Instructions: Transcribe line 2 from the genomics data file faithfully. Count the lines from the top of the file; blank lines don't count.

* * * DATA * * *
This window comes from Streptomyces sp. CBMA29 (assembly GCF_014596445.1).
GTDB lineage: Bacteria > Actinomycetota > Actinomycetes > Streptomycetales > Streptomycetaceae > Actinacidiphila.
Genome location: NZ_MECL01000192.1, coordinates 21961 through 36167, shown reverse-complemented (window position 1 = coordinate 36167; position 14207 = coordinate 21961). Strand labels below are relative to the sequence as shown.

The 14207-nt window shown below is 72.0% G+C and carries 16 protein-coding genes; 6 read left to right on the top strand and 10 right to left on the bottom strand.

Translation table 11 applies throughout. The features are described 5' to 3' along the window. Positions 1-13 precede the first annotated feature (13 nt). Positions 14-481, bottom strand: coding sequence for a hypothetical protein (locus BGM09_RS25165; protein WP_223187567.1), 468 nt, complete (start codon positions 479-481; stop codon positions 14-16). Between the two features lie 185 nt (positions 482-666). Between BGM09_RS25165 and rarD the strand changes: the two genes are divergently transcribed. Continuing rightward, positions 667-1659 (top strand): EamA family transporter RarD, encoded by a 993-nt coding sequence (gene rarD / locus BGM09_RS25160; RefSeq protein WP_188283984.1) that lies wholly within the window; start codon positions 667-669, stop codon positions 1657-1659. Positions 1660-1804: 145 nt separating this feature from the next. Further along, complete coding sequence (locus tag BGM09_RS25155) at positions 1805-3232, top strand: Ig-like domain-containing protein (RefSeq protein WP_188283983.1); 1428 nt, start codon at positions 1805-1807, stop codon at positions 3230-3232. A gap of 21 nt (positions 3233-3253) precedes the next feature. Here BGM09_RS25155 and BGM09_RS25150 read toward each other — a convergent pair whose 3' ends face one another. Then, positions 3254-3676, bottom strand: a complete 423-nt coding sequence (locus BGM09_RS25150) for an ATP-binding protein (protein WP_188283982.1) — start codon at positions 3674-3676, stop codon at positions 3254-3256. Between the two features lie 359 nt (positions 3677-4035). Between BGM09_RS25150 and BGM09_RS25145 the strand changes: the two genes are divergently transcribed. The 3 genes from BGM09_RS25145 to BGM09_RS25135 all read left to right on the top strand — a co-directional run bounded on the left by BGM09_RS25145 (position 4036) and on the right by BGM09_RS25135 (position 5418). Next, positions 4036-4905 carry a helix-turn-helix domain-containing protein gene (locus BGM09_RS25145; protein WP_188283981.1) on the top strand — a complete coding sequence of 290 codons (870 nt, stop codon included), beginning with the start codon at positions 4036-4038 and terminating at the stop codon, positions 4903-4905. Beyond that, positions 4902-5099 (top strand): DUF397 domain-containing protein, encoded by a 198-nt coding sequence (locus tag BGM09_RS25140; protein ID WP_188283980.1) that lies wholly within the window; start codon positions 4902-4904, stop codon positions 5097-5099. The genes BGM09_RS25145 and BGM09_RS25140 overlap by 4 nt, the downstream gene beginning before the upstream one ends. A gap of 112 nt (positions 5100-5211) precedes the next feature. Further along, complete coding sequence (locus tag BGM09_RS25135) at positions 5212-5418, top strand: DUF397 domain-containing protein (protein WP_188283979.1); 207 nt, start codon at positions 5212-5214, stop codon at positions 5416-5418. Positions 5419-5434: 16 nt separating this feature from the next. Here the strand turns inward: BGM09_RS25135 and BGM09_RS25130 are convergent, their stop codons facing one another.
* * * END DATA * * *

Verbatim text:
GTDB lineage: Bacteria > Actinomycetota > Actinomycetes > Streptomycetales > Streptomycetaceae > Actinacidiphila.